Caring for the Old
July 11, 2008 1:34 PM   Subscribe

The NYT has a new blog on aging and eldercare. Thanks to the marvels of medical science, our parents are living longer than ever before.The Gray Lady has started a blog catering to the sandwich generation, with topics, so far, ranging from when to take the car keys to personal accounts of eldercare crises. The 290 comments on this post in particular are eye opening and heartbreaking.
posted by mygothlaundry (20 comments total) 30 users marked this as a favorite
That post you linked to is astonishingly powerful and I wouldn't have seen it otherwise. Thank you for provoking some thoughts...
posted by patricio at 2:41 PM on July 11, 2008

Nice post. Incredibly depressing issue, but one that's unavoidable.
posted by bardic at 3:13 PM on July 11, 2008

Having had my father die at 90 a couple of years ago, and now watching my mother-in-law decline in assisted living at 92, this post hits close to home, and I have to take the linked site a bit at a time. Excellent post.
posted by languagehat at 3:27 PM on July 11, 2008

No one's posting because we're all too engrossed. Thanks for the great post, mygothlaundry.
posted by infinitywaltz at 3:40 PM on July 11, 2008

Yes, I have barely scratched the surface of what is to be read here. I just want to stop and thank you for the post before I spend the time to read more.

Thank you, mygothlaundry!
posted by jaruwaan at 3:50 PM on July 11, 2008

I'm glad you posted this because it's an important issue. I can't really spend much time on the links -- it's a little to close to home for me -- but I really hope other people do take the time. It's important to be aware of this stuff. I know that when I first started caring for my parents, my other friends didn't really relate and tried to avoid the subject... but now they are slowly starting to see their parents age too. It's a tough situation for everyone, and definitely a crisis in this country.

Hate to say it... but although I love my country, getting old in America sucks. Period. It's just awful.
posted by miss lynnster at 4:49 PM on July 11, 2008

I really wish NYT would put more than the post title and one line in the RSS feed.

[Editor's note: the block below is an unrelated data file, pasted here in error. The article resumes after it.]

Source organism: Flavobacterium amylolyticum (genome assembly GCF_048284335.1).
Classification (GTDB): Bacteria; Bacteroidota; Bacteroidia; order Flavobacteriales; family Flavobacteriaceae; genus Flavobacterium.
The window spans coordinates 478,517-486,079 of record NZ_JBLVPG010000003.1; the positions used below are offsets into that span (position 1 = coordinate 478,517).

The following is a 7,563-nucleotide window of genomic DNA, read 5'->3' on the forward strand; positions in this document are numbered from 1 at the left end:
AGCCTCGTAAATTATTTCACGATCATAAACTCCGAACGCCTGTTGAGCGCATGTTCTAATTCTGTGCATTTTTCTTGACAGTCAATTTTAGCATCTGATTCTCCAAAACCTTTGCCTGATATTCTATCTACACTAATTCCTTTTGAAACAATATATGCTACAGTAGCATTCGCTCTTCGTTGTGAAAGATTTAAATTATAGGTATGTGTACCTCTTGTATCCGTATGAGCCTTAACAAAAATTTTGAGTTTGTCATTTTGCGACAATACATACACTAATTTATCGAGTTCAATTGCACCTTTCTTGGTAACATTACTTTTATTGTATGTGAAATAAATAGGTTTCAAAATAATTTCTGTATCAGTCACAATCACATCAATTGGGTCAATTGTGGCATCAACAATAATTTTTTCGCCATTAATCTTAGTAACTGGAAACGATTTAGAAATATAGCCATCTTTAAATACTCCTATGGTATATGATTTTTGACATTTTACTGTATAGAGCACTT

posted by junesix at 5:19 PM on July 11, 2008

From one of the comments:

Many of us are just living WAY TOO LONG…Dr. Kevorkian had it right. We “put down” our loving pets with a great deal of remorse, sadness, etc. but the vets know that it is for the best because they aren’t as money-hungry as most of our human health care industry.

I, for one, can see suicide as a viable alternative to making younger family members fret over care issues, spending hundreds of thousands of dollars to keep me alive an extra few years or even another decade. I’m almost 60 and most of my work on this earth is done. Why can’t I just move aside as is my choice and not be a burden? For those of you who want to see me live until I’m 90+ and not coherent, continent and all the rest….GET OVER IT!!! Oh, my organs can be taken by any who need them too. I’ll be happy to loan them out to whomever for forever as I say goodbye.

I echo this sentiment. I have family history of alzheimer's and my criteria is that if I get lost on the way to the grocery store twice, I have to end it. I get one freebie.

I worked in a nursing home, changing diapers, feeding, bathing, turning, dressing, undressing, etc. I made a whopping $10 an hour. It was physically demanding, disgusting, and soul-crushing.

I see in some of the comments there people talk about being vigilant asking questions of the staff about their elderly relative's care. There's only so much you can expect from an overworked aide making a pittance who has to care for many different patients all at once. It was a mixed blessing seeing someone's relative visit. It was nice to know that our patients got to enjoy a visit, but often the visitor would hassle us, demanding a level of care we just could not provide. We'd be attentive while the visitor was there, but then go back to normal when they left. There were just too many people to care for. We did our best but we had a heavy patient load. I couldn't check every diaper on my hall every hour, or even every two. I didn't take notes on exactly how many times I changed people as I did it, I just sort of summed up in the log books as best I could at the end of my shift. Reports of what they ate were similarly estimated, but I think drastic changes were picked up when they happened.